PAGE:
I had to go water my community garden plot this morning, because 50% chance of thunderstorms isn’t enough when there’s been barely any rain all week, and I have newly-planted seedlings in there. I’m sure I’m not the only one who’s out of the habit of watering regularly this year. There are pluses and minuses to lots of rain, but certainly it’s nice not to have to lug hoses and cans around all the time.
It seems that every year has unusual weather in it, so that “usual” doesn’t mean much any longer (if it ever did), but gardeners like to dwell on recent anomalies. This year we had a chilly spring and a startling late frost in May, lots of rain, and only a few periods of extreme heat over the summer (one of them came pretty much right after the May frost, if I recall correctly, though I missed it since I was in California, where they barely have seasons). There have been negative aspects to this weather (so much early blight on the tomatoes!) but everything that didn’t suffer and die grew with lush abandon (which is pretty much a description of every year’s garden).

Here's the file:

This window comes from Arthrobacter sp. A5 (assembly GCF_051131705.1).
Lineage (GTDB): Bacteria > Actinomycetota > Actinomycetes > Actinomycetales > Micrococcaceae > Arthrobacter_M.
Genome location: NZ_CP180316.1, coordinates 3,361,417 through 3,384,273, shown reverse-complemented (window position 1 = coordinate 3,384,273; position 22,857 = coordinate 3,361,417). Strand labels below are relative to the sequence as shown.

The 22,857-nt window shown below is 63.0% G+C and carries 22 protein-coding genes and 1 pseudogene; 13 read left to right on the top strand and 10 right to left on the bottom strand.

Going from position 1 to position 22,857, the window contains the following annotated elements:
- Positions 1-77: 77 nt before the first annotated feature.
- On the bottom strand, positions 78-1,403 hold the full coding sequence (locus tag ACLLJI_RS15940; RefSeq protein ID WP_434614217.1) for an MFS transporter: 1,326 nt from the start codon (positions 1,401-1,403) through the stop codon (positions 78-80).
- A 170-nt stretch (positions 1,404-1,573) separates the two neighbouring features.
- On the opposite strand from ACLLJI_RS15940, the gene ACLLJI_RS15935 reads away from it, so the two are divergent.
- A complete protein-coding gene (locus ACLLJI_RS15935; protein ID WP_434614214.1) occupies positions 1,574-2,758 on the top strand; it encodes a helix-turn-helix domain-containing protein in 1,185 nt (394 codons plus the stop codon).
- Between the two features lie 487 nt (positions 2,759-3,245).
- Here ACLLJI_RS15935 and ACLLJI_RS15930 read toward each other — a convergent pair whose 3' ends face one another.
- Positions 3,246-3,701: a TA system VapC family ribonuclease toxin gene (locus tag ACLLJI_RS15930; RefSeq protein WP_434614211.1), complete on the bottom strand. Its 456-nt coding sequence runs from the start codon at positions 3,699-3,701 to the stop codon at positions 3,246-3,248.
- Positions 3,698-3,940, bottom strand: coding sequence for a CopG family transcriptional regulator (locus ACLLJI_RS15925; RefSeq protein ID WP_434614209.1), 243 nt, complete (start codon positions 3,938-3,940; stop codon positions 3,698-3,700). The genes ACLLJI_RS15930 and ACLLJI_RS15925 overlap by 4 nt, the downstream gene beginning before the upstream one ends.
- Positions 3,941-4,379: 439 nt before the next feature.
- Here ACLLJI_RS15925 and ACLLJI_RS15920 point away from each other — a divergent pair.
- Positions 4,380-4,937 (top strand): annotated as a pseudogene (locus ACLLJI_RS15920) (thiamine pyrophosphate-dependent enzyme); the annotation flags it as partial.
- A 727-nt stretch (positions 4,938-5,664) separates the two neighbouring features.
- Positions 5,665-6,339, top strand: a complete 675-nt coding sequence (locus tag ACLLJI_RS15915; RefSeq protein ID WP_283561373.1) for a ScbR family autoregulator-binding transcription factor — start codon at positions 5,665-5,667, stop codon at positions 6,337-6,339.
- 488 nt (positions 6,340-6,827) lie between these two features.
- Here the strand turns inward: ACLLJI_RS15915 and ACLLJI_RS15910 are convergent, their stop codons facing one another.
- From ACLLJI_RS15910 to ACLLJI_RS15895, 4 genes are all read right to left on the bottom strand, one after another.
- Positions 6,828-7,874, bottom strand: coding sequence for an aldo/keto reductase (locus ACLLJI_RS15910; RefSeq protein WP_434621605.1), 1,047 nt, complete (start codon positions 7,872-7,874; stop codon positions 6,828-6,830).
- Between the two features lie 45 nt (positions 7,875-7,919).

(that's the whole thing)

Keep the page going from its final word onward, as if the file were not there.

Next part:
For me, those root crops that we are celebrating this year did extremely well. At the demo garden, we harvested big fat leeks in July and August. I’m used to waiting till fall and winter to pull them up, but it seemed silly to leave them in the ground when they were so delectably edible. I do have to acknowledge that half of the same bunch of leek seedlings were planted in my community garden plot and are still half the size of the demo garden ones, so part of that is Magic Soil that only years of adding compost will achieve, but the rain helped. It also helped with fantastic beets and carrots (though some of the carrots were subject to cracking), and with celeriac that, again, I think of as a spring-planted, fall-harvested crop, but is ready to come out now (and will have to, to make room for a new row of beets).
Our Charentais and Asian melons did not like the rain; they prefer to be carefully irrigated while the vines are growing and then remain fairly dry while the fruit is forming, and what happened instead was powdery mildew, one watery-fleshed melon and total disaster. But the watermelons are coming along well.
And while most of our squash plants are dead despite every precaution in the book, the long-vined Tromboncino plants are still going strong (they resist vine borers and diseases) and producing lots of fruit, which some MGs decided to wear as a fashion statement last week:
|photo by Robin Ritterhoff|
Let me just add as a final note that this coming weekend the Monticello Heritage Harvest Festival is on in Charlottesville, VA; I’ll be there, enjoying talks about tomatoes and compost, and if you haven’t yet made plans for Saturday it’s very much worth attending. I hope it doesn’t rain. 🙂